Directive to preserve all information related to historical harms committed against Indigenous children
April 4, 2022
On this page
The Government of Canada has committed to an extensive internal review of all documents related to historical harms committed against Indigenous children (the "Documents") currently in the possession of Crown–Indigenous Relations and Northern Affairs Canada (the "Department"). Harms were suffered by Indigenous children as a result of numerous historic policies related to Indian residential schools, federally-operated day schools, boarding homes, hospitals and other education and care settings. In order to conduct that review, this directive requires all officials within the Department to take further steps to preserve Documents within their care and control. The preservation of the Documents will support the process of healing for survivors and their families and promote the goals of reconciliation with Indigenous communities.
The Government of Canada seeks to ensure transparency in aid of facilitating a better public understanding of the truth of historic harms committed against Indigenous children. Survivors, families, and Indigenous communities have made clear that truth is necessary to achieve reconciliation.
An important step to support Survivors, communities, and the wider public in assessing the truth of historic harms committed against Indigenous children is the preservation and retention of relevant documents and electronic information. As a first step, preservation and retention will facilitate the Government of Canada's review of documents and electronic records for the purposes of identifying any previously undisclosed Indian Residential Schools records that may be shared outside of the Government.Footnote 1 The review will take into consideration and respect applicable legislation, court orders, and other sources of legal obligation, particularly as pertaining to the privacy and confidentiality of Survivors and their families.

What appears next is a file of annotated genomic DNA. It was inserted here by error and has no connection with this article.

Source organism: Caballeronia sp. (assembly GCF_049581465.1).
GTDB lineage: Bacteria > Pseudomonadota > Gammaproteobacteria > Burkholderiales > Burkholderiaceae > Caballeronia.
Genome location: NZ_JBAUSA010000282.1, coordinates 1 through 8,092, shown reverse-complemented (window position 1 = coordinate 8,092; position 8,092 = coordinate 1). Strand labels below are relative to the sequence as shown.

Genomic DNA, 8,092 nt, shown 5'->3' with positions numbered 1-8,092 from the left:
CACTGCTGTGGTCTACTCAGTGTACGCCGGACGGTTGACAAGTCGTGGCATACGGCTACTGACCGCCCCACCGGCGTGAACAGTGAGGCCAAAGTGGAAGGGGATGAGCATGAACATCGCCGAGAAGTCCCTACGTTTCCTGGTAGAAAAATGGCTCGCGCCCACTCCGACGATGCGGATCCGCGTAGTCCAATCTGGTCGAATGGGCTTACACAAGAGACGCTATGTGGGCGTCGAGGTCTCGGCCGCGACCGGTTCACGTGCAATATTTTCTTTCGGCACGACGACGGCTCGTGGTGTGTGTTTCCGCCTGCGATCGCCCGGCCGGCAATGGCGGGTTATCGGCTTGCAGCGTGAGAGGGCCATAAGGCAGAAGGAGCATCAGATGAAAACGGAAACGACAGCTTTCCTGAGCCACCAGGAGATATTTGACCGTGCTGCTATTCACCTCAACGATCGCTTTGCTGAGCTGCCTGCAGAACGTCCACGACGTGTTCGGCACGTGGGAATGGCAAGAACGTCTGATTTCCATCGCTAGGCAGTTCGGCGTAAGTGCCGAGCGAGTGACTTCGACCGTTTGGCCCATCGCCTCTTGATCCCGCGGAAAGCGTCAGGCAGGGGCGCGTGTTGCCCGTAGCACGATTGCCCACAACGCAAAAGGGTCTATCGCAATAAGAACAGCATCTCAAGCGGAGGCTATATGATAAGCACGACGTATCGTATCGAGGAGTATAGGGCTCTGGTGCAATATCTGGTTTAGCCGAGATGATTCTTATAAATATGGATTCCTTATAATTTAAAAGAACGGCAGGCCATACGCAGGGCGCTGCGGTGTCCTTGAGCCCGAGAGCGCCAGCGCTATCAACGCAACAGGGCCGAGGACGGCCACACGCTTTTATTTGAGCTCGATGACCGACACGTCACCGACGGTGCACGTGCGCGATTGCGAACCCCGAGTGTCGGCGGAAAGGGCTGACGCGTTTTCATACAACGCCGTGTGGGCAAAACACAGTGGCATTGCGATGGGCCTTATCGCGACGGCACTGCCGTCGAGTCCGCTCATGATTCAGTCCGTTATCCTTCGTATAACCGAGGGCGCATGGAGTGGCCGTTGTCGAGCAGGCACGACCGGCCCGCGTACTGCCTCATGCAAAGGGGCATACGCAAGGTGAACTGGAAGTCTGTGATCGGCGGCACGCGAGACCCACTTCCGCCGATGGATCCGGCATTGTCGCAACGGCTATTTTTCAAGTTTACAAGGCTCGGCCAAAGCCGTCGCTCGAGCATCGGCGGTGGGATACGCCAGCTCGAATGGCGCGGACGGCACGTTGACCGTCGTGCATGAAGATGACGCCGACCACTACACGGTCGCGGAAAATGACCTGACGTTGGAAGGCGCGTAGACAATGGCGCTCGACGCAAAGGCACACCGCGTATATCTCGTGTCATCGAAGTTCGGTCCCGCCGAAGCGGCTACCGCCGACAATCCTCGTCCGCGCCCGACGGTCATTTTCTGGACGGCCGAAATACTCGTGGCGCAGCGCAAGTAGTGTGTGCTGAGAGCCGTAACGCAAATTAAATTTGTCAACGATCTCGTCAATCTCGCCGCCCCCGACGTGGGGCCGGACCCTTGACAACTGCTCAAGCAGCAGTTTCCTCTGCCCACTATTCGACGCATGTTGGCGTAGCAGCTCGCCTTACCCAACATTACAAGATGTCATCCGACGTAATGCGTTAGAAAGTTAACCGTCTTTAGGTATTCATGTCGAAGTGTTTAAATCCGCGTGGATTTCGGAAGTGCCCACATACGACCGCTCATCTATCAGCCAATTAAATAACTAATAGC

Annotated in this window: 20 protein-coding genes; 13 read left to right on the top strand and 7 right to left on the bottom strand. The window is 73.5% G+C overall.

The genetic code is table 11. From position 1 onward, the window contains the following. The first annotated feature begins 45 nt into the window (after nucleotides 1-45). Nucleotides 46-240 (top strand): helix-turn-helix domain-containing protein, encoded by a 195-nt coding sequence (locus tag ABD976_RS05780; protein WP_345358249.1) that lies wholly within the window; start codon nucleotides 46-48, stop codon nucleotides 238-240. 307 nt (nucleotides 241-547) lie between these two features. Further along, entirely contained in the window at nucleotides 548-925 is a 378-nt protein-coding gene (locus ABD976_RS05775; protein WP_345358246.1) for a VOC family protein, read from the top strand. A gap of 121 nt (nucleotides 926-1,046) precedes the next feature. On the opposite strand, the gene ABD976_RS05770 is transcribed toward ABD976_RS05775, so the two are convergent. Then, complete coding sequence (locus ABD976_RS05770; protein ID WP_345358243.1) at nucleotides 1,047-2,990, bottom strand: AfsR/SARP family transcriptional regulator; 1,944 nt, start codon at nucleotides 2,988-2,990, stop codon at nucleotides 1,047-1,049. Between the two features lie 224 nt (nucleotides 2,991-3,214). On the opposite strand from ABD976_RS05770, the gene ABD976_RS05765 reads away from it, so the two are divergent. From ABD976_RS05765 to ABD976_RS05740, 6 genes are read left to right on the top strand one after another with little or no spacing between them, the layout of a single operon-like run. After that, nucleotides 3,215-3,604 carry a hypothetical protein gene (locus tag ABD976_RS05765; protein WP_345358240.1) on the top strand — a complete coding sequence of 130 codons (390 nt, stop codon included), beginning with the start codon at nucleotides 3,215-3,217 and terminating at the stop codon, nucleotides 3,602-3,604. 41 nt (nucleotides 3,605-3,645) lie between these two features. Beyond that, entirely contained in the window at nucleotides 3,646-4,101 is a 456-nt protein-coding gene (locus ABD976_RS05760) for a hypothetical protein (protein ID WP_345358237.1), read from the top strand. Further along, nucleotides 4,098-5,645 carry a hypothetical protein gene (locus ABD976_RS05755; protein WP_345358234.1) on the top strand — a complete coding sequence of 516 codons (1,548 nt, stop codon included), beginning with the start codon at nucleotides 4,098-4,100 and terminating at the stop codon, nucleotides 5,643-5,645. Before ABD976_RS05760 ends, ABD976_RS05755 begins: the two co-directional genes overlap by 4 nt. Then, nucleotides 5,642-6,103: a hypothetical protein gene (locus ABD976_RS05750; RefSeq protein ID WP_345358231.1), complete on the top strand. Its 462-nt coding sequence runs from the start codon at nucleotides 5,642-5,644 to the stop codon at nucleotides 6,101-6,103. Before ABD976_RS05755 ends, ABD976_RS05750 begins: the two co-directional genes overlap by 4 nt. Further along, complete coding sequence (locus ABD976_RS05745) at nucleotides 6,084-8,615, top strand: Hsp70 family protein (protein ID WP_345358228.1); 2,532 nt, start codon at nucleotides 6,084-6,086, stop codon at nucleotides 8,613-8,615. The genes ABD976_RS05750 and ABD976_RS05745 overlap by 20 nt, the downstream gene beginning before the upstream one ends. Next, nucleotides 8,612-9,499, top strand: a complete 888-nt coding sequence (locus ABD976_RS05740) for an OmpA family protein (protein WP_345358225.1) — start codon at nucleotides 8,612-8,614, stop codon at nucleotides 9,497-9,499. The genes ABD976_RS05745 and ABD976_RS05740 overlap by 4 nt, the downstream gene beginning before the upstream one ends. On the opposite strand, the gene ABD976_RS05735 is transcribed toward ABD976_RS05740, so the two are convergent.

Scope of Preservation
With the support of the Chief Information Officer who is the functional authority for information management in the Department under the Policy and Directive on Service and Digital, I am issuing this directive to all Department officials to immediately take all necessary and reasonable steps to preserve all information that is relevant or potentially related to historic harms committed against Indigenous children. Preservation means making sure that relevant and potentially relevant documents, which may include metadata, hard copy requests, personal notes, email and calendars, word processing, spreadsheets, presentations, messages, webpages, social media content, audio recording or voicemail, photographs, videos or any other electronic data whether stored electronically or physically in a location (e.g. Government of Canada offices, employees' homes, off-site storage, etc.):
- Are not destroyed, lost, or relinquished to others either intentionally or inadvertently, such as through departmental standard records retention and destruction policies. To the extent that there is a conflict between this directive and any other applicable policy, this directive shall prevail;
- Are not modified; and,
- Remain accessible.
For greater certainty, this directive encompasses all hard copy and electronic documents and information, including information retained in electronic systems such as the departmental financial management systems and Human Resources systems such as the NAKISA Organizational Management System, etc. It does not include duplicate copies of existing information.
For more information on types of information related to Indian Residential Schools, see Annex A.